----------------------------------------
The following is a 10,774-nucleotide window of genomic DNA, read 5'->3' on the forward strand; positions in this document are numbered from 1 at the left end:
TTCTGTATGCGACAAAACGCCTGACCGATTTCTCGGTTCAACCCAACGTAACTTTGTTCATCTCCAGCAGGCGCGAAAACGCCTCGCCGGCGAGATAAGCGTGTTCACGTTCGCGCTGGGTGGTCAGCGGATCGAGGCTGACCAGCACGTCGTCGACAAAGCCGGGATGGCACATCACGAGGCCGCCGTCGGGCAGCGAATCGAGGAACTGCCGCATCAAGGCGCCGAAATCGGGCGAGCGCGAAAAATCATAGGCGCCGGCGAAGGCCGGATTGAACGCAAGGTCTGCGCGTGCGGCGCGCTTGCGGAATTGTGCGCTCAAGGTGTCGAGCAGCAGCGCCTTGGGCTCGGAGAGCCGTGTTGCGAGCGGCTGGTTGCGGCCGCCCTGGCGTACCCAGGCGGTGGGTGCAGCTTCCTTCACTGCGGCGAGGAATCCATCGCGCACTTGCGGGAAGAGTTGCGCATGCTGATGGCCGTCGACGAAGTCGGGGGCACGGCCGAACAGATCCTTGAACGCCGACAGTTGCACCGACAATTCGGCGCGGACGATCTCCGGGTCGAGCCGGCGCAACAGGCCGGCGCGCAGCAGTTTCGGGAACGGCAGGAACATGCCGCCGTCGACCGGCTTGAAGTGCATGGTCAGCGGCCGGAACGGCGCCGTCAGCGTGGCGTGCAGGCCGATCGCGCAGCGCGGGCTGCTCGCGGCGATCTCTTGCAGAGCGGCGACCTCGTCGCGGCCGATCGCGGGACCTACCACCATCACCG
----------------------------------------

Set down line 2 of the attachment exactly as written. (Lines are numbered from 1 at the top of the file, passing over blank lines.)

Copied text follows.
TTCTGTATGCGACAAAACGCCTGACCGATTTCTCGGTTCAACCCAACGTAACTTTGTTCATCTCCAGCAGGCGCGAAAACGCCTCGCCGGCGAGATAAGCGTGTTCACGTTCGCGCTGGGTGGTCAGCGGATCGAGGCTGACCAGCACGTCGTCGACAAAGCCGGGATGGCACATCACGAGGCCGCCGTCGGGCAGCGAATCGAGGAACTGCCGCATCAAGGCGCCGAAATCGGGCGAGCGCGAAAAATCATAGGCGCCGGCGAAGGCCGGATTGAACGCAAGGTCTGCGCGTGCGGCGCGCTTGCGGAATTGTGCGCTCAAGGTGTCGAGCAGCAGCGCCTTGGGCTCGGAGAGCCGTGTTGCGAGCGGCTGGTTGCGGCCGCCCTGGCGTACCCAGGCGGTGGGTGCAGCTTCCTTCACTGCGGCGAGGAATCCATCGCGCACTTGCGGGAAGAGTTGCGCATGCTGATGGCCGTCGACGAAGTCGGGGGCACGGCCGAACAGATCCTTGAACGCCGACAGTTGCACCGACAATTCGGCGCGGACGATCTCCGGGTCGAGCCGGCGCAACAGGCCGGCGCGCAGCAGTTTCGGGAACGGCAGGAACATGCCGCCGTCGACCGGCTTGAAGTGCATGGTCAGCGGCCGGAACGGCGCCGTCAGCGTGGCGTGCAGGCCGATCGCGCAGCGCGGGCTGCTCGCGGCGATCTCTTGCAGAGCGGCGACCTCGTCGCGGCCGATCGCGGGACCTACCACCATCACCG